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Mining for Tax Gold: Charitable Donations

Active Tax Management
May 17, 2021

A simple question at your next client meeting may be all it takes to uncover valuable tax “gold.”

As a recovering tax accountant, I’ve reviewed far more tax returns during my career than I care to remember. In an effort to add value as a tax advisor, I would frequently mine the tax returns of clients and prospects for tax “gold”—overlooked tax-planning nuggets glittering just below the surface. I learned from experience that one of the most consistent and valuable sources of tax “gold” in the returns I reviewed was individuals with taxable investment accounts donating cash to charity. In fact, this quickly became one of the first things I would check when looking for tax-planning opportunities.

For the charitably inclined, a more tax-efficient alternative to effectively liquidating appreciated securities and donating the after-tax cash proceeds to charity may be to contribute the most highly appreciated securities1 directly to charity and then replenish the account with cash.

IRS Charitable Giving Statistics

Each year, the Internal Revenue Service (IRS) releases a treasure trove of historical tax return data in its annual Data Book.2 In order to more broadly gauge how common such giving strategies are in practice, we decided to pore through this IRS data to see what additional tax “gold” might be uncovered. Since nobody else would willingly subject themselves to this punishment (and may be tempted to use a less generous four-letter word than “gold” to describe anything associated with the IRS), we plugged our noses and took one for the team.

While geeking out on the most recent data released by the IRS, we noticed the large percentage of high-income taxpayers that contribute to charity.

Approximately 75% of taxpayers whose adjusted gross incomes exceeded $1 million in 2018 reported some form of charitable donation on their tax returns, and approximately 74% of them reported cash donations. Average cash donations per return exceeded $100,000 for these taxpayers.

At this same level of income, only about 8% of taxpayers contributed marketable securities3 to charity (which approximates the percentage of Aperio accounts that donate stock to charity in a given year), while nearly 72% of the same high-income group reported net long-term capital gains on their tax returns.

Source: 2018 Form 1040 data;

In other words, if approximately three-quarters of high-income taxpayers are making substantial cash donations to charity while simultaneously realizing large net long-term capital gains, why are the donations of appreciated securities so low at only 8%?4

Taxes are complex, and there is certainly a risk of trying to draw too many conclusions from this very high-level, aggregated tax return information. That said, the data supports our suspicion and personal experience that many taxpayers, even those with the highest incomes and presumably the greatest access to sophisticated tax advice, still contribute cash to charity when they could adopt a strategy of donating appreciated securities and replenishing their accounts with cash.

Why Is Adoption So Low?

Despite the fact that many tax and wealth advisors already understand the potential benefits of such an approach, it appears that only a small percentage of taxpayers are taking full advantage of this strategy. Accountants generally have high visibility into a client’s overall tax picture while preparing tax returns; however, they may feel too busy and overwhelmed during tax season or may not have the budget to thoroughly analyze each tax return for forward-looking planning opportunities and communicate the findings to clients. Many wealth advisors have historically ceded tax planning and tax return analysis to accountants who specialize in tax. Finally, it may be more convenient for a client to simply write a check than to coordinate a donation of appreciated securities.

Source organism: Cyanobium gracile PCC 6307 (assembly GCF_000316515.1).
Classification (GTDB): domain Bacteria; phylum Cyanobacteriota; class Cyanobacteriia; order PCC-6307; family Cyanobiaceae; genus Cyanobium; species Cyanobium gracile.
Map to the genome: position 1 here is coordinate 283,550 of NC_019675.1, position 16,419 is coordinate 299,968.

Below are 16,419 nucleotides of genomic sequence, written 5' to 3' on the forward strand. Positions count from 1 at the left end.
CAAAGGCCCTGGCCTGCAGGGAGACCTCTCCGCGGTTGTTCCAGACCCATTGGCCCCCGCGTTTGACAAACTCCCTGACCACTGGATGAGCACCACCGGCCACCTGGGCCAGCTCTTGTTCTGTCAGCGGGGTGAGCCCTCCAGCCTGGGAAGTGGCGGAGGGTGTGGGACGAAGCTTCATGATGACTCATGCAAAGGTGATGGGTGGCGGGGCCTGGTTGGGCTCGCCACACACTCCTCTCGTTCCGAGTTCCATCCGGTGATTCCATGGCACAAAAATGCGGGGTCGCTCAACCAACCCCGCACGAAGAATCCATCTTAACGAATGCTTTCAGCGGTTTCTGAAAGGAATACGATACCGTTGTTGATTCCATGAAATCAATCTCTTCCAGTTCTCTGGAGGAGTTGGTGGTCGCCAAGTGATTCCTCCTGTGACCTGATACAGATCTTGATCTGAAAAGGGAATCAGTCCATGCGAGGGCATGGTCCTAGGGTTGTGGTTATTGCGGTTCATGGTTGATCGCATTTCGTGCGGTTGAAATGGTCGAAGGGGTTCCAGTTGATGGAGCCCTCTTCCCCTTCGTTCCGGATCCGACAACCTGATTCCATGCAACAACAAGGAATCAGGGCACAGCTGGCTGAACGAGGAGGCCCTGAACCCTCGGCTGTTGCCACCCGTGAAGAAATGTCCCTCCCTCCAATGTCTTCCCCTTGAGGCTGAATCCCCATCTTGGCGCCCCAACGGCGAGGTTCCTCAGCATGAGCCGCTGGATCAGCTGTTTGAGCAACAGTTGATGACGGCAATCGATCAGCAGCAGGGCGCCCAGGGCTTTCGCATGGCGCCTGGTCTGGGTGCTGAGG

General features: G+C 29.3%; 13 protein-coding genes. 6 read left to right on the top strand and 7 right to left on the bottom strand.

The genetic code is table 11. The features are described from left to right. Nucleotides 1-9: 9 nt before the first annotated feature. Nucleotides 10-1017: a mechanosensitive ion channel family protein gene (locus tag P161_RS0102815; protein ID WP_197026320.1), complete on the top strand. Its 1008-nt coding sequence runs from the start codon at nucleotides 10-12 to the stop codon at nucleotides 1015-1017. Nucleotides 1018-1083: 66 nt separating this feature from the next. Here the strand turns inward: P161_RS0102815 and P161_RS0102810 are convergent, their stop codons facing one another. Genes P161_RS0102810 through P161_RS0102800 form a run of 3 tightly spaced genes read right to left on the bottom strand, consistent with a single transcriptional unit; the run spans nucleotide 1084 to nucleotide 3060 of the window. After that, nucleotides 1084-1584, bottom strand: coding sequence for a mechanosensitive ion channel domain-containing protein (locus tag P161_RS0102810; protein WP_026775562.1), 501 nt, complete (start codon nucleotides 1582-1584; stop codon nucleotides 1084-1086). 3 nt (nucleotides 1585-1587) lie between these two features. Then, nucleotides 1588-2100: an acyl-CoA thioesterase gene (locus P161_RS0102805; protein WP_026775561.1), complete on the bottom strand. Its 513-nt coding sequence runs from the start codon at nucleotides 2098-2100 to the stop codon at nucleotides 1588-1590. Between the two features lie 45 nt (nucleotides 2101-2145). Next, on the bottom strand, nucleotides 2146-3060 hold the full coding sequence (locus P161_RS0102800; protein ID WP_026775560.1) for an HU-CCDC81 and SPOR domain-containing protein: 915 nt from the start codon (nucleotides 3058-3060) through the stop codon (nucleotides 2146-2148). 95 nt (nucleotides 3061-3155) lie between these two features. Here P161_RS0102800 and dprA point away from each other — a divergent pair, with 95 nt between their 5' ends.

Whatever the reasons, taxpayers may be missing out on billions of dollars in potential tax savings. Employing a “donate and replenish” strategy5 may allow these taxpayers to avoid paying tax on their unrealized gains, receive a charitable income tax deduction equal to the value of the securities donated, and increase future tax-loss harvesting opportunities. By taking the cash and replenishing whatever securities have been donated, investors can achieve those objectives while maintaining their target asset allocations.

Making charitable contributions in a more tax-efficient manner may reduce the cost of such contributions to clients and allow them to be even more generous and effective with their resources.

In a day and age when advisors are always striving to provide additional value to their clients, a simple question at the next client meeting or quick tax return review may be all that is required to uncover some valuable tax “gold.” For clients who consistently give each year, donating appreciated securities is a strategy that may provide tax benefits for many years to come.

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1 In general, only securities held for longer than one year should be considered for donation and may include stocks, mutual funds, exchange-traded funds (ETFs), etc.
2 2018 Form 1040 data:
3 Individual tax returns with donations of corporate stock, mutual funds, and other investments as reported on 2018 Form 8283:
4 Similar patterns were also generally observed at lower income levels, although the amounts and percentages varied.
5 See Aperio’s blog post “Optimal Gifting for Financial and Philanthropic Return” and presentation “The Double Bottom Line: Tax-Loss Harvesting for the Altruistic Investor.”


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